You should also be aware of the traditional flight to safety in a finacial crisis, due to resort to the printing press and all that fiat money. Gold and silver and in that regard it is generally acknowledged that silver is at historical low multiples cf gold, at a time when industrial consumption appears to be outstripping production. Some would argue that’s a one way bet in the medium term now. Buying bullion incurs storage costs but you can overcome that with such products as Perth Mint warrants (via setting up an internet trading account)and you may want to consider a portion of your fiat money in that form as a hedge against the worst. I have done that and although gold has fallen overall of late(in US$), so has our dollar. As well the price jumped $25US a couple of days ago, back again and then up again $22US yesterday. That suggests fiat money holders are getting very edgy right now. Should SWFs holding US$ and Treasury notes get very edgy all of a sudden, that could become a stampede.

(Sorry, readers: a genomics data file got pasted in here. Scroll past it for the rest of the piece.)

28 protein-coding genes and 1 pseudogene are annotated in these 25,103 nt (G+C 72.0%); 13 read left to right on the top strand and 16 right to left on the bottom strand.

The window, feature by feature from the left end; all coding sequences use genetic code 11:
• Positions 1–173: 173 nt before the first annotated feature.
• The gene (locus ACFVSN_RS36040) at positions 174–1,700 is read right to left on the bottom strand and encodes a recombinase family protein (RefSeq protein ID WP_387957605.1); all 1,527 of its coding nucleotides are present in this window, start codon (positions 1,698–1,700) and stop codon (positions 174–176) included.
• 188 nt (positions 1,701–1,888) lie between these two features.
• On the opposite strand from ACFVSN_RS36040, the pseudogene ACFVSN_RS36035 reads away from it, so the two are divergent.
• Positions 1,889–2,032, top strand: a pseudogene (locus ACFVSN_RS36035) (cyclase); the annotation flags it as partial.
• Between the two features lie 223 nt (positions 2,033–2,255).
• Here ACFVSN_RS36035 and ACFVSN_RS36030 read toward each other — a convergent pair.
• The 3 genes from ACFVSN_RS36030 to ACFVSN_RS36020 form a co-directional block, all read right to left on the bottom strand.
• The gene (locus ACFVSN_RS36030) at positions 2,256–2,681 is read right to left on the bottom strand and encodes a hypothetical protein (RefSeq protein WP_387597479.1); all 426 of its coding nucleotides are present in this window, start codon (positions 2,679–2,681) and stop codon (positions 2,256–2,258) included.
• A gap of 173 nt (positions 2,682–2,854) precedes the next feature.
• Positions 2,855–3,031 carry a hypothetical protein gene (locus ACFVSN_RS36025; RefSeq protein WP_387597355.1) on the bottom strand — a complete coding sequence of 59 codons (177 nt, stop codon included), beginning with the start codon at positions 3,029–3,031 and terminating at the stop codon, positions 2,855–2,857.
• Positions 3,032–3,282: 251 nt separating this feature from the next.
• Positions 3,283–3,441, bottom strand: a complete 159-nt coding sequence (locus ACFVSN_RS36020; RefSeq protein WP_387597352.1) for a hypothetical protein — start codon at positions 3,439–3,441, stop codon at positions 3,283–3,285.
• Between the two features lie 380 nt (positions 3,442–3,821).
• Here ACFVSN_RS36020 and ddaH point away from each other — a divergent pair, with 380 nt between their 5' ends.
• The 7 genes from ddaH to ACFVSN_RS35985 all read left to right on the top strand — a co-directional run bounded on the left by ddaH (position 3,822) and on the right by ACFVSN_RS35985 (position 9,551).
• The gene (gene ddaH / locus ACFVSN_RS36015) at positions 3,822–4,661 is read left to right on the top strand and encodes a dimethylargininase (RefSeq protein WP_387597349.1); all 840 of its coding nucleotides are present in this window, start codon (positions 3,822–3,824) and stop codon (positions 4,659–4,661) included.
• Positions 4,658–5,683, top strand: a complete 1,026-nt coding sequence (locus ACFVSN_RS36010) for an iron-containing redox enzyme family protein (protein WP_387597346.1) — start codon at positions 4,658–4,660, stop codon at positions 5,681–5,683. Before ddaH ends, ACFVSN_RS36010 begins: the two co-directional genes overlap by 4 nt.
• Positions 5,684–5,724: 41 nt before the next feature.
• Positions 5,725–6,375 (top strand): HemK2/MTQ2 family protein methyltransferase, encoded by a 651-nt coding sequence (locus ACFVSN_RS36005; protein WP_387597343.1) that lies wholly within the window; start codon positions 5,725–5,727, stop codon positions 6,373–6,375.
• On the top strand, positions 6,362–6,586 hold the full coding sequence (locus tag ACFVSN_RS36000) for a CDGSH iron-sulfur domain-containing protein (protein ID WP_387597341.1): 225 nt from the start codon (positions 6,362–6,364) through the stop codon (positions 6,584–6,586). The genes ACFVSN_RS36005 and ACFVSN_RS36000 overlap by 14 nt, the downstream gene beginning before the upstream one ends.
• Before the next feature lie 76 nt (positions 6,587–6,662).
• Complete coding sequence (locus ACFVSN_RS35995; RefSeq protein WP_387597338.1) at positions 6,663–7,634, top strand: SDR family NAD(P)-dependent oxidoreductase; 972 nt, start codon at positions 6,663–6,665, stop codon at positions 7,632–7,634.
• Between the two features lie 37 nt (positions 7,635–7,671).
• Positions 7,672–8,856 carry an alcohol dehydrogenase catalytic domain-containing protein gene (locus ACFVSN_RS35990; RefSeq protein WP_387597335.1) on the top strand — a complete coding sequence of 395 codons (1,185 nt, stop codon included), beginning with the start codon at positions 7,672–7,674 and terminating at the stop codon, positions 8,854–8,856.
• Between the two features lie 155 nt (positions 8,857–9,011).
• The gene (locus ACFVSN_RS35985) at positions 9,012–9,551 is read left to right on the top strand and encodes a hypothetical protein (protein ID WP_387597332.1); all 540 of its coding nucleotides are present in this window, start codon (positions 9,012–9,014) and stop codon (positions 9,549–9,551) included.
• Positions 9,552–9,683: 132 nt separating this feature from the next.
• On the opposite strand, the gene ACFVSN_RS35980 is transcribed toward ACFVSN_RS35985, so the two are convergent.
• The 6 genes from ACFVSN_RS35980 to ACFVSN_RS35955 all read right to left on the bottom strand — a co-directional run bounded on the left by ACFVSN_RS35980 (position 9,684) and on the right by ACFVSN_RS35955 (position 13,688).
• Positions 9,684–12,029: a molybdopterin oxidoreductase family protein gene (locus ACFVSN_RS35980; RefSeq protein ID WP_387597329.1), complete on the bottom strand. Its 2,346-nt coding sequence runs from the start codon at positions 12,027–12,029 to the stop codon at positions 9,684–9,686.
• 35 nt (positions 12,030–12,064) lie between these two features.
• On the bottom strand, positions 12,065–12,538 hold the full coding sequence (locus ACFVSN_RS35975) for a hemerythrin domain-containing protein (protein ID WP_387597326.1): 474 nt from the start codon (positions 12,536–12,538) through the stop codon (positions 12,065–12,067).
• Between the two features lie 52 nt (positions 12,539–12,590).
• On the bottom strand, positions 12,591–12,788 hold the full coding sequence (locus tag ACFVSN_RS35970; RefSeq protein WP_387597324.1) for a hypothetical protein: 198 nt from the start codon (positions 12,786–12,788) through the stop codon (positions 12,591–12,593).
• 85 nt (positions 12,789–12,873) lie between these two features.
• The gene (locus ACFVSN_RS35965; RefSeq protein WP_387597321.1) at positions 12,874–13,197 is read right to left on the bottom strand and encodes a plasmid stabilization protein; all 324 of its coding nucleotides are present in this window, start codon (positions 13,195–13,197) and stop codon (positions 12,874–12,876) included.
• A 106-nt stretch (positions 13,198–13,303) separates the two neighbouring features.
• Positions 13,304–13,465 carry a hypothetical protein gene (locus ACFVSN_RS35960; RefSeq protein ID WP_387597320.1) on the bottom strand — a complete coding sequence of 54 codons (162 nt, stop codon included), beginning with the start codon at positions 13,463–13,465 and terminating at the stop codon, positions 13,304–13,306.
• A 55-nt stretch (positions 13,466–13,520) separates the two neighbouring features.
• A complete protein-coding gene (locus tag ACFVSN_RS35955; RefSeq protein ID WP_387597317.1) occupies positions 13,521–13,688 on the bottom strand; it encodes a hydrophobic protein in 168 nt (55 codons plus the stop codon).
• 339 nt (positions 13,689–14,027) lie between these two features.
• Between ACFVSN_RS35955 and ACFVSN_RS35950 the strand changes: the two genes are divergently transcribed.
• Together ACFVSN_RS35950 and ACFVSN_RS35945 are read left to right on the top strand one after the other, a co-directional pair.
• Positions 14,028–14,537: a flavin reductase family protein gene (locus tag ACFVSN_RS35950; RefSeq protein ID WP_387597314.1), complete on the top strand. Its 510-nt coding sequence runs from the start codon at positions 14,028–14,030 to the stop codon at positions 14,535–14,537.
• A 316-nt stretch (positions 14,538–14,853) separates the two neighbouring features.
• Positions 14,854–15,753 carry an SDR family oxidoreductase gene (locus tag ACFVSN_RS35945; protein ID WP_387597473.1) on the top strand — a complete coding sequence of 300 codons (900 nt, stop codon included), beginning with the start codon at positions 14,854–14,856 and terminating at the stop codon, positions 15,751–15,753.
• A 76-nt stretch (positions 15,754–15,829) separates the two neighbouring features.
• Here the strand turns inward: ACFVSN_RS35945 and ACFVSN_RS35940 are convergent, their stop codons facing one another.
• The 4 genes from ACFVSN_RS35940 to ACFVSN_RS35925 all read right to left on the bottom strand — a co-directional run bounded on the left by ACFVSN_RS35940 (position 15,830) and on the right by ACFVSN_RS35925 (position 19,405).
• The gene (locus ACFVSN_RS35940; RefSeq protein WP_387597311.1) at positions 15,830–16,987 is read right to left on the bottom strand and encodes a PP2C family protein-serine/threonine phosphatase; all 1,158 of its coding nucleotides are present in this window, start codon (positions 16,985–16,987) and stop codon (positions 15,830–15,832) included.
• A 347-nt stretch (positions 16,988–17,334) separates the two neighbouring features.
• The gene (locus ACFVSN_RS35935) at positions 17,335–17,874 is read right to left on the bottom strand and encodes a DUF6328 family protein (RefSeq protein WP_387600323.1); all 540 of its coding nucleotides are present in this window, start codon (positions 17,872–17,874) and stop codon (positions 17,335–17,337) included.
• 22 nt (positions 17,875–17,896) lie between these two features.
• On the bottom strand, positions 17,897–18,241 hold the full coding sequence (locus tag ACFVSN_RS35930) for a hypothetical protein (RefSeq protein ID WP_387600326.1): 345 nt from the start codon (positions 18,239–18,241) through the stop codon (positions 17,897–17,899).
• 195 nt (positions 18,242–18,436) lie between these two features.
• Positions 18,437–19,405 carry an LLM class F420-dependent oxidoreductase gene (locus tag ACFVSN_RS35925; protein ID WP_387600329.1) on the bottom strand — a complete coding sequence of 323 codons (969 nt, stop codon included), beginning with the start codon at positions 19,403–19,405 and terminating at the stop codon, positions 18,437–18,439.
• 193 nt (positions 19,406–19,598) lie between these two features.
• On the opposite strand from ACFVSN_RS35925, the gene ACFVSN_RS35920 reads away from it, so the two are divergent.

You pays your money and you takes your chances but remember, there are only 3 rules to investing-
    1. The greater the return the higher the risk
    2. Don’t put all your eggs in one basket(or bank)
    3. If anyone tells you they’ve got a sure thing they’re lying because they’d be in the Maldives with their feet in a bucket of champagne, not telling you and lowering their odds stupid.

  18. CashedUpHippie
    September 16th, 2008 at 10:56 | #18

    Wow, thank you so much Observa. This is excellent information about the reserve and the big banks. I needed to know that and hadn’t got that info from a morning of googling.

    I just set up a CommSec account and made my first foray into the market this week by buying 60 GOLD stock at $91 – just a little buy to try my hand. After reading your note I wish I had bought a lot more. Do you think Perth Mint warrants are better than GOLD on the ASX? Thanks for the tip on silver, I hadn’t thought about that.

    Thanks again. Exactly the advice I was looking for. That is very generous of you.

  19. CashedUpHippie
    September 16th, 2008 at 11:04 | #19


    Will the reserve bank back deposits at banks like BankWest, which is owned by HBOS (and currently has the highest interest paying account)? Or just the big 4?

  20. Steve
    September 16th, 2008 at 11:35 | #20

    All respect to observa, this comment is not about criticising observa. but: